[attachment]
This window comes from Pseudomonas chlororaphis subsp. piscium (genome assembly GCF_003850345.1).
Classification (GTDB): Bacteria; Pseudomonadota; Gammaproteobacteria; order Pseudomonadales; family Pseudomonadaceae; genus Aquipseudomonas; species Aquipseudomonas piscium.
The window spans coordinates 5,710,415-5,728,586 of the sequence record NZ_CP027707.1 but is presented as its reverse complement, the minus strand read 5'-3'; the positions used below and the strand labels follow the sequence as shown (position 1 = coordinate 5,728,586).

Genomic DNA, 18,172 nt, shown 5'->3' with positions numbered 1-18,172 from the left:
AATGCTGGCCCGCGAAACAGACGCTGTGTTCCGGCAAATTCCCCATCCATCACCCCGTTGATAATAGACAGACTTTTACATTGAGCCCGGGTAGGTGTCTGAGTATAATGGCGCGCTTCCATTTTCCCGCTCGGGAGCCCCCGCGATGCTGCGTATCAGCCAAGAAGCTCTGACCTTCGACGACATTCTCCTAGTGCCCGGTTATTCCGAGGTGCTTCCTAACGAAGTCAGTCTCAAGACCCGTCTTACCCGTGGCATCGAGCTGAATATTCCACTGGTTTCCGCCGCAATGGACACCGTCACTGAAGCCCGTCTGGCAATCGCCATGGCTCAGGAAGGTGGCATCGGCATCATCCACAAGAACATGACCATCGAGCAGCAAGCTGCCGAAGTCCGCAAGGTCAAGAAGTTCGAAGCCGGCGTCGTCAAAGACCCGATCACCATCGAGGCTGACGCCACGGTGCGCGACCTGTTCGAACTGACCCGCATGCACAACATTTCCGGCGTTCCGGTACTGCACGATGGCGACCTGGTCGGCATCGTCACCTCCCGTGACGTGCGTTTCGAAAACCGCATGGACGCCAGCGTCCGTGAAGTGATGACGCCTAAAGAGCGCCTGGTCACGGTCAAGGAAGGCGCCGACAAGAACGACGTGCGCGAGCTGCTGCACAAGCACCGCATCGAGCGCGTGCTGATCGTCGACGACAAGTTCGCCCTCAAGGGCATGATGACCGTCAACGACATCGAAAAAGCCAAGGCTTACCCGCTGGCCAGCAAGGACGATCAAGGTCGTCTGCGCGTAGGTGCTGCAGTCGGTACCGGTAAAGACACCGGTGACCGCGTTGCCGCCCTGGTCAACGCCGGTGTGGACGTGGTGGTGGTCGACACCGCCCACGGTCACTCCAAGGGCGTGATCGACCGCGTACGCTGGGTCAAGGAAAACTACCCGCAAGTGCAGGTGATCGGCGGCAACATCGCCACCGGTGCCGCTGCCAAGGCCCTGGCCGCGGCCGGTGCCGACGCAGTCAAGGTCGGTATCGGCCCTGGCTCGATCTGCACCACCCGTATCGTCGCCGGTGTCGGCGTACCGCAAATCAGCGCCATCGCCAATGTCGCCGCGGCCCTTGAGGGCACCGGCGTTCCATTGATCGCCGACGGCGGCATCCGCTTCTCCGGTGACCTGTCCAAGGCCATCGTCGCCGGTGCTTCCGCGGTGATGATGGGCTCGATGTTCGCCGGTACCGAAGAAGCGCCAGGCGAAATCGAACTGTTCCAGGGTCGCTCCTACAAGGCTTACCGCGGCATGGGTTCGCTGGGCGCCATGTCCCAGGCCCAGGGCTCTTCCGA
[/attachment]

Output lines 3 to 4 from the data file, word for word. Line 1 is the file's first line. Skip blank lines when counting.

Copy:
The window spans coordinates 5,710,415-5,728,586 of the sequence record NZ_CP027707.1 but is presented as its reverse complement, the minus strand read 5'-3'; the positions used below and the strand labels follow the sequence as shown (position 1 = coordinate 5,728,586).

Genomic DNA, 18,172 nt, shown 5'->3' with positions numbered 1-18,172 from the left: